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He regards them as 24-hour days, but he acknowledges the problem of the sun being created only on the fourth day.His solution: “ Before the luminaries were created as its vehicles the light caused day and night by being drawn back and sent forth.” This explanation drew some criticism, with the result that Basil’s brother, Gregory of Nyssa, later wrote a treatise defending his brother against those critics “who alleged obscurity in the explanation of the making of the light and the later creation of the luminaries.” Although Ambrose (c.Augustine’s view, with its emphasis on instantaneous creation, would have an influence through the Middle Ages and still be held by some, such as Sir Thomas Browne, at the time of the Westminster Assembly. 673-735) there begins a trend in which commentators preferred to understand the six days to be real days, explaining Gen 2:4 by asserting that in the latter passage dies means “space of time,” not “day,” and that all things were created at once in the sense that the first heaven and earth contained the substance of all things, i.e., matter, which with Augustine they would not admit was made wholly without form, and which was formed in six days into this world.

Most obviously, the discussion of the nature of the creation days is a part of what has been one of the most important sustained theological issues in the Western world over the last century or so: the resolution of the conflicting truth claims of historic Christianity and modern secularism which uses a naturalistic view of evolution as its prop. Creation and providence are a constant revelation of God, rendering all men inexcusable before him.The issues among us are more specific than the doctrine of creation as such.It is our earnest desire not to see our beloved church divide over this issue.The debate over the nature of the creation days is, theologically speaking, a humble one.While they vary in their interpretation of the days, all recognize the difficulty presented by the creation of the sun on the fourth day. 185-254), in answering Celsus’ complaint that Genesis has some days before the creation of the sun, moon, and stars, and some days after, replies that Genesis 2:4 refers to “the day in which God made the heaven and the earth” and that God can have days without the sun providing the light (Contra Celsum, VI: 50-51).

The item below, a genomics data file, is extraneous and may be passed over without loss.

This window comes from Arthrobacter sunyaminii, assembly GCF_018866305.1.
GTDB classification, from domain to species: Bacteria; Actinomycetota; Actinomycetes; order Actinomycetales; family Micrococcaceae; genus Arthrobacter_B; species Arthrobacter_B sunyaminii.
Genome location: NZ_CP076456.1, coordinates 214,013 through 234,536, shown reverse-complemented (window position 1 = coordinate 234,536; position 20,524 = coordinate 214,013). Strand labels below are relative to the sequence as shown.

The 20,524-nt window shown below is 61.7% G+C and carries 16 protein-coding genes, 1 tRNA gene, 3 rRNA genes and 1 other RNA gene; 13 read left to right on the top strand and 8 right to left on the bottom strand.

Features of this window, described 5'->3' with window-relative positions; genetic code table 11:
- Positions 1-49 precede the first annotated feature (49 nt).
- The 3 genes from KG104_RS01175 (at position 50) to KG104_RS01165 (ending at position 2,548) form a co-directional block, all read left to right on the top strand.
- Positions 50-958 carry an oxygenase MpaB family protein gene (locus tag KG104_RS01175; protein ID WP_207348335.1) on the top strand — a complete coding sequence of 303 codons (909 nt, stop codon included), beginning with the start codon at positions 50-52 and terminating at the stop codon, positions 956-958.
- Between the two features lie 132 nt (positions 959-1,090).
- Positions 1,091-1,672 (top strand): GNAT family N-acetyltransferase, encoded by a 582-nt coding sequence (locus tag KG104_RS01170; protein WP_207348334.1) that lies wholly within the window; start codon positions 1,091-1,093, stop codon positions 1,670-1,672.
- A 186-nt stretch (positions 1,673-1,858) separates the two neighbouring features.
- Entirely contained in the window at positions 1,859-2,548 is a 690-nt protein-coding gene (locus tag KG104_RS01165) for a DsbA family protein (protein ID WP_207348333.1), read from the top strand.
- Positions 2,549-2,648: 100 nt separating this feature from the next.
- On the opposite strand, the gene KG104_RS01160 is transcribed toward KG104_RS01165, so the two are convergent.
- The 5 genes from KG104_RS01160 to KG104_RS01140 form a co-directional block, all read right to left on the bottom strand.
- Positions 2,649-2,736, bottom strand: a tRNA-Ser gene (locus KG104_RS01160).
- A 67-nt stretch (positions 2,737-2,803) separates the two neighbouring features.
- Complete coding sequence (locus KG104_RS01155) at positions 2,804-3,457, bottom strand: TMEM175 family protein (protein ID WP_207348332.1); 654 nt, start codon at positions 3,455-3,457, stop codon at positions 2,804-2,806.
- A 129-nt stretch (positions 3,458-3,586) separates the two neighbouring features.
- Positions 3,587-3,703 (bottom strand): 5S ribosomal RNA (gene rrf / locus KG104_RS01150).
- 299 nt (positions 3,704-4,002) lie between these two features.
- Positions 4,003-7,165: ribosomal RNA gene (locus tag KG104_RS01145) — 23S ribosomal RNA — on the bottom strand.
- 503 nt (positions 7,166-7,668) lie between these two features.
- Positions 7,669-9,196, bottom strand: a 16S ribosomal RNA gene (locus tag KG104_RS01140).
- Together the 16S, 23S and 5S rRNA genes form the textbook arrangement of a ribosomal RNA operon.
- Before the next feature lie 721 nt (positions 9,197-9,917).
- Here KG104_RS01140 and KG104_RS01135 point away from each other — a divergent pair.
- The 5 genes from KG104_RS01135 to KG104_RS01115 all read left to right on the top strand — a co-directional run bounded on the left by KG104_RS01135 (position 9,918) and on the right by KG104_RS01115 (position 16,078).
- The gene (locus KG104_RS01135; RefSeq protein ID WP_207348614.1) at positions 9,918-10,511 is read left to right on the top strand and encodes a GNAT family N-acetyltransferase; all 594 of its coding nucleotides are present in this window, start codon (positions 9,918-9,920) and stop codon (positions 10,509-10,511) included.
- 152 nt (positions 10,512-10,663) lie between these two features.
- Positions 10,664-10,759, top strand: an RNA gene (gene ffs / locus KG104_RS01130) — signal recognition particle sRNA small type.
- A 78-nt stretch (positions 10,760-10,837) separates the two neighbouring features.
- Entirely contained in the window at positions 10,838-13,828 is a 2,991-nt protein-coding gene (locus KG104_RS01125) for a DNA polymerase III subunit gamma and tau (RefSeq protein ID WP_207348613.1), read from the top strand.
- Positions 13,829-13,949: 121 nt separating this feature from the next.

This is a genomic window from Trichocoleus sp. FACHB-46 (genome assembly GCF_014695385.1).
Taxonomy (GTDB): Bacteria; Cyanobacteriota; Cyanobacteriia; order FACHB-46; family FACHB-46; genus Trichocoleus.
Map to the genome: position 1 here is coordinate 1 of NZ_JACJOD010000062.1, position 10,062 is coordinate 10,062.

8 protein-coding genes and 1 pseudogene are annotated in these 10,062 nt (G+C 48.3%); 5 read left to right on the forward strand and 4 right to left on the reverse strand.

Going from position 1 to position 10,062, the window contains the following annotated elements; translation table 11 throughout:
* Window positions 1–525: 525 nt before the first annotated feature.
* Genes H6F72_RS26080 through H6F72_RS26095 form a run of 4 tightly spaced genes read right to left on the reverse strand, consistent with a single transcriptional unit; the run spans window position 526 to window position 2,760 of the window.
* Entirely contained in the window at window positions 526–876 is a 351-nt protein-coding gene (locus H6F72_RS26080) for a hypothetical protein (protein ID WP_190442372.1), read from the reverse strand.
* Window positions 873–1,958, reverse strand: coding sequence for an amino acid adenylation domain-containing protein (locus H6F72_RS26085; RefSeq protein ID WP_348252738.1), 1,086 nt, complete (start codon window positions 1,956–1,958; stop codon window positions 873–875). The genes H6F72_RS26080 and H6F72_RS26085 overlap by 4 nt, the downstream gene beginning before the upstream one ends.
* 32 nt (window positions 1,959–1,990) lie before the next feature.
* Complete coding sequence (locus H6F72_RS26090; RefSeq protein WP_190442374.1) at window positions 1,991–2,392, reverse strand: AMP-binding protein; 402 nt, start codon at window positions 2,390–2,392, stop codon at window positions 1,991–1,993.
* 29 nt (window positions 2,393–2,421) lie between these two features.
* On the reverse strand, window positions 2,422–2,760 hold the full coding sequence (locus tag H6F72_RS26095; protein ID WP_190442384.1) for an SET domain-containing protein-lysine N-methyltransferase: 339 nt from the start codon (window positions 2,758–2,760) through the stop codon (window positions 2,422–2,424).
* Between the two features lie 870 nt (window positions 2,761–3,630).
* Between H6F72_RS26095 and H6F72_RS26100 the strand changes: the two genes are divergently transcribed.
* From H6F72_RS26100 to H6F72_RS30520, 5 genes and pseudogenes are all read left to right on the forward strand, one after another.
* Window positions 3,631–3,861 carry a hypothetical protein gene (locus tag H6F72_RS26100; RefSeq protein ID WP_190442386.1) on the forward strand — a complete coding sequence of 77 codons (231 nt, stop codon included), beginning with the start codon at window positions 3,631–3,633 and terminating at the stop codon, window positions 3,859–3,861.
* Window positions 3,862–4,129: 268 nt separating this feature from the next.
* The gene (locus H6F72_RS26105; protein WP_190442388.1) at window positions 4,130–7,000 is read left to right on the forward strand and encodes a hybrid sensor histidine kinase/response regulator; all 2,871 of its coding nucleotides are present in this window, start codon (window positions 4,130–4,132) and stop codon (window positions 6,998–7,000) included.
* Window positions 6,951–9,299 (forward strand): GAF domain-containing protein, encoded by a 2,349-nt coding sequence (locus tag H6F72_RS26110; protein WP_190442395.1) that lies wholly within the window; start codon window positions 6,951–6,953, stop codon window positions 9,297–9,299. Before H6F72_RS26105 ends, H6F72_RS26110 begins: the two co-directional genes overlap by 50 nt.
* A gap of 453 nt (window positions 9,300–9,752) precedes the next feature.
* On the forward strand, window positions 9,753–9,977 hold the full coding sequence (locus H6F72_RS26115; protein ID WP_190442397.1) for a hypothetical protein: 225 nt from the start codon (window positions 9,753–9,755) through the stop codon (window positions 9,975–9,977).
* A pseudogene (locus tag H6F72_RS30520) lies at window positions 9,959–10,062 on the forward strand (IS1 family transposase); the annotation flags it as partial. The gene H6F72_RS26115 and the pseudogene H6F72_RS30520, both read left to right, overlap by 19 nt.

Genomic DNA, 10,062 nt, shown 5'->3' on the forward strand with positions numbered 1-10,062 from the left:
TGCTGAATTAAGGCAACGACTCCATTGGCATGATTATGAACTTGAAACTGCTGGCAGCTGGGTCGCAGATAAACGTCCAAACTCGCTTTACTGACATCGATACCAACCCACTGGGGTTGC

Referring to his earlier Commentary on Genesis (now lost), Origen says, “ In what we said earlier we criticized those who follow the superficial interpretation and say that the creation of the world happened during a period of time six days long….” (Contra Celsum, VI: 60).339-397) largely followed Basil’s treatment of the six days as 24-hour days, Augustine (354-430) found Basil’s explanation of the light and darkness on the first three days before the creation of the sun too difficult to accept.It is partly for this reason that Augustine says in The City of God XI, 6, “ What kind of days these were it is extremely difficult, or perhaps impossible for us to conceive…” Puzzled as to when God created time, with the sun (by which our normal days are measured) created only on the fourth day, Augustine opted for instantaneous creation, with the “days” of Genesis 1 being treated as six repetitions of a single day or days of angelic knowledge or some other symbolic representation.In the fourteen centuries prior to the Westminster Assembly numerous commentaries on the days of creation in Genesis 1-2 were produced.Frank Egleston Robbins in his The Hexaemeral Literature: A Study of the Greek and Latin Commentaries on Genesis (Chicago: U.In these chapters we find the record of God’s creation of the heavens and the earth ex nihilo; of the special creation of Adam and Eve as actual human beings, the parents of all humanity (hence they are not the products of evolution from lower forms of life).